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Spain's borrowing costs hit a euro-era high after Fitch downgraded 18 banks.
Spain’s borrowing costs soared today after Fitch downgraded 18 domestic banks a day after cutting its credit rating for the country’s two largest lenders, Reuters reported.
The euro zone’s fourth-largest economy has agreed to a 100 billion euro ($125 billion) international bailout for its troubled banking sector, but investors are worried that the capital injection won’t be enough to resolve the country’s woes.
More from GlobalPost: Spain seeks bank bailout from euro zone
According to the Associated Press, the yield on Spain’s 10-year bonds rose to 6.81 percent in afternoon trading, which is the highest level since Spain started using the euro.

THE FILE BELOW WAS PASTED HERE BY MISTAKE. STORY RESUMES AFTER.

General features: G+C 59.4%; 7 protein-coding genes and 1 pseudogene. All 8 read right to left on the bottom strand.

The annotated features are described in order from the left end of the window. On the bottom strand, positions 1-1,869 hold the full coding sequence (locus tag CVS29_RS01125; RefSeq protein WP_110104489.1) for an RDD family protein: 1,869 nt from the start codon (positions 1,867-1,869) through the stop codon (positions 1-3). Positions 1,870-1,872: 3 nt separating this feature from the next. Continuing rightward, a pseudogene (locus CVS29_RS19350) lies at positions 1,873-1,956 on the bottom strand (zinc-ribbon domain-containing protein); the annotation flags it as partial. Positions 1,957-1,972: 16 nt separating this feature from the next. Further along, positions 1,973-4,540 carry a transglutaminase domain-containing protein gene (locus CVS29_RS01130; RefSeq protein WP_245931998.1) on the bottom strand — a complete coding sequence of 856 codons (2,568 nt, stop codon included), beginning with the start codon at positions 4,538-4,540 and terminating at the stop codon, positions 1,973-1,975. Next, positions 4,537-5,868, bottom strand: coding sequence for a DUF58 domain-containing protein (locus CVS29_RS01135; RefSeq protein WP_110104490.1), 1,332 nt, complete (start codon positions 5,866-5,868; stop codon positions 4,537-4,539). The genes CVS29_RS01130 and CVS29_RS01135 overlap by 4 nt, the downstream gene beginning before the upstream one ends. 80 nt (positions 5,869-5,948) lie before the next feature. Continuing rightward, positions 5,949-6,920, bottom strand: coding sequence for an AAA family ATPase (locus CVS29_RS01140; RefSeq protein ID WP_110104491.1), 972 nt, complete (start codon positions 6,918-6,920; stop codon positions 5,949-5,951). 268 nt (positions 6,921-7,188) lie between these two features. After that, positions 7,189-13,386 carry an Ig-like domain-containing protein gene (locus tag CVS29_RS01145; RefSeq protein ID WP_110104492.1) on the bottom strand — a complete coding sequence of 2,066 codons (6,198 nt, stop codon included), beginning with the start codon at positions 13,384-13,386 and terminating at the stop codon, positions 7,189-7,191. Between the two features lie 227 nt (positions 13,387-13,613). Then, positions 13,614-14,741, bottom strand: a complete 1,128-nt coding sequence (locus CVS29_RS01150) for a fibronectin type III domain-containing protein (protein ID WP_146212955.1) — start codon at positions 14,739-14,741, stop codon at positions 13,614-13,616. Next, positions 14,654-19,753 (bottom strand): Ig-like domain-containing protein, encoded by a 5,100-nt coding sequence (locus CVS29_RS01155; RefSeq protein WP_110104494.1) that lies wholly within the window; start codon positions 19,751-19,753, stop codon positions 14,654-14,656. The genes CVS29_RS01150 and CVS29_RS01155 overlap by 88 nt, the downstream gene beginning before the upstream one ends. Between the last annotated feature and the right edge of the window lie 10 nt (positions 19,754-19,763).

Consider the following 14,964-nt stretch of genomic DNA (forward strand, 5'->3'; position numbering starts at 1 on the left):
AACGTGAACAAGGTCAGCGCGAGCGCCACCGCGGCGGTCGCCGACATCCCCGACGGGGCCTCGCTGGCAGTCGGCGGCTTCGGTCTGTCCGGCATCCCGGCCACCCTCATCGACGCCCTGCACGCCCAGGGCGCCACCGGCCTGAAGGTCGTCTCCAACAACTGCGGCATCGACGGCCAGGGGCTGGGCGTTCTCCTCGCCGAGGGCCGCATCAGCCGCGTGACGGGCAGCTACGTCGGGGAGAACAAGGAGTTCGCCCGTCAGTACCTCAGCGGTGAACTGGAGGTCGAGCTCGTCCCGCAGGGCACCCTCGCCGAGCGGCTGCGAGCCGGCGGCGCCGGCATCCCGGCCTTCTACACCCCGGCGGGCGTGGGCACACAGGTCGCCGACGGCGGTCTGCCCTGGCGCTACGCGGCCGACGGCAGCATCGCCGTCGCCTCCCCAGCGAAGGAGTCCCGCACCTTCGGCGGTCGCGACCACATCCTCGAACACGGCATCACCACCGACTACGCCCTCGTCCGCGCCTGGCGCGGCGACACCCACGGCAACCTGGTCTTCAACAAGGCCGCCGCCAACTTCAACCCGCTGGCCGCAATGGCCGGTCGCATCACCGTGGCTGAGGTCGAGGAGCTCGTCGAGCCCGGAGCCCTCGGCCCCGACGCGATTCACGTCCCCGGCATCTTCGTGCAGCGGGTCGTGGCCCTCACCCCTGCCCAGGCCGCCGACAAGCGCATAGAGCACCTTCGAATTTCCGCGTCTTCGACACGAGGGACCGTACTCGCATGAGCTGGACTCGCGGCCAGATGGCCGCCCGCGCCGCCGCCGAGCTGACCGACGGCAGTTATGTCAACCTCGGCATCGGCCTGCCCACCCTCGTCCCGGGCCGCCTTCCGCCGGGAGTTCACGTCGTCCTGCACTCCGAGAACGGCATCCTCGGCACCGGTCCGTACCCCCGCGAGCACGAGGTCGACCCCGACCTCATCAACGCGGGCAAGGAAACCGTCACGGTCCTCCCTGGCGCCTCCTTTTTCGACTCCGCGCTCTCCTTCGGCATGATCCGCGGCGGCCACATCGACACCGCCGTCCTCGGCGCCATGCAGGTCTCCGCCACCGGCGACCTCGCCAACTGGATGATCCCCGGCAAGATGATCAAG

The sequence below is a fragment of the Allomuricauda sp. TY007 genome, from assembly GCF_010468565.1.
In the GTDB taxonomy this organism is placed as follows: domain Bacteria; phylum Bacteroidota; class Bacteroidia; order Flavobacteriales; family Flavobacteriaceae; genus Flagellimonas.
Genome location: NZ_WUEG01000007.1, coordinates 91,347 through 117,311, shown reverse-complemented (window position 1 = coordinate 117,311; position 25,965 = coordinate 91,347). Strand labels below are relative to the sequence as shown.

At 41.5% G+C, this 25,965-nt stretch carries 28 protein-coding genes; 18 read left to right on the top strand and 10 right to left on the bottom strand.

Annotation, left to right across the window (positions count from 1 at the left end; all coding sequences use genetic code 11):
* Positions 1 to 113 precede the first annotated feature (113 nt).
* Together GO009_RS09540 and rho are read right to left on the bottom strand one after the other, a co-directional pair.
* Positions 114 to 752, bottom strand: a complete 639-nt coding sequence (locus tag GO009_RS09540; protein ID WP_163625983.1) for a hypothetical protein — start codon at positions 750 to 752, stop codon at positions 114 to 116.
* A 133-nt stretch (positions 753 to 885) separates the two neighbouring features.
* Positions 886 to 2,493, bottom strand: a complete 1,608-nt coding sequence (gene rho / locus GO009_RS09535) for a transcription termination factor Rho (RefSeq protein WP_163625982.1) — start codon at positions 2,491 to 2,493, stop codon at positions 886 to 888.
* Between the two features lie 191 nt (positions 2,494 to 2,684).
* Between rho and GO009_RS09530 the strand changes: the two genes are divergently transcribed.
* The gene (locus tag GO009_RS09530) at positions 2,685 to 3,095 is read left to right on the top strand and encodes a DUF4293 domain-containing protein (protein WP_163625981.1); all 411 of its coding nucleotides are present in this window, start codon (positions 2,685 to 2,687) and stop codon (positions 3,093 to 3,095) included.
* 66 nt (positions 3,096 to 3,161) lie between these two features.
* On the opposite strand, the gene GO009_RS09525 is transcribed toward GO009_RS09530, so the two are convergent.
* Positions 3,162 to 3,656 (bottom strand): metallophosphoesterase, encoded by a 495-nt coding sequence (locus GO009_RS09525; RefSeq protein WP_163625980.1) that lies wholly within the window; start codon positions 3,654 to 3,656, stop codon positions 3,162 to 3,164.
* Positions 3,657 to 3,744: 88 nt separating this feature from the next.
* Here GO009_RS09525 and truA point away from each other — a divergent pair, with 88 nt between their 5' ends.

The yield is a measure of confidence in the borrower’s ability to repay the loan – a higher yield indicates investors attach greater risk to the bond.
Fitch’s decision to downgrade 18 banks, including Bankia, which recently requested a 19 billion euro government injection to keep it afloat, came a day after it cut the ratings for the country’s two largest lenders, Banco Santander and Banco Bilbao Vizcaya Argentaria.
More from GlobalPost: Fitch downgrades Spain banks Santander and Banco Bilbao Vizcaya Argentaria
The ratings agency last week downgraded Spain’s sovereign credit rating to just above junk status.
More from GlobalPost: Fitch slashes Spain credit rating to near junk status
According to Agence France-Presse, Fitch said the latest ratings action was the result of "the potential for the loan portfolios of certain banks to deteriorate further."
"This is particularly true for those banks whose loan books are heavily exposed to the construction and real estate sectors, and those with low equity bases."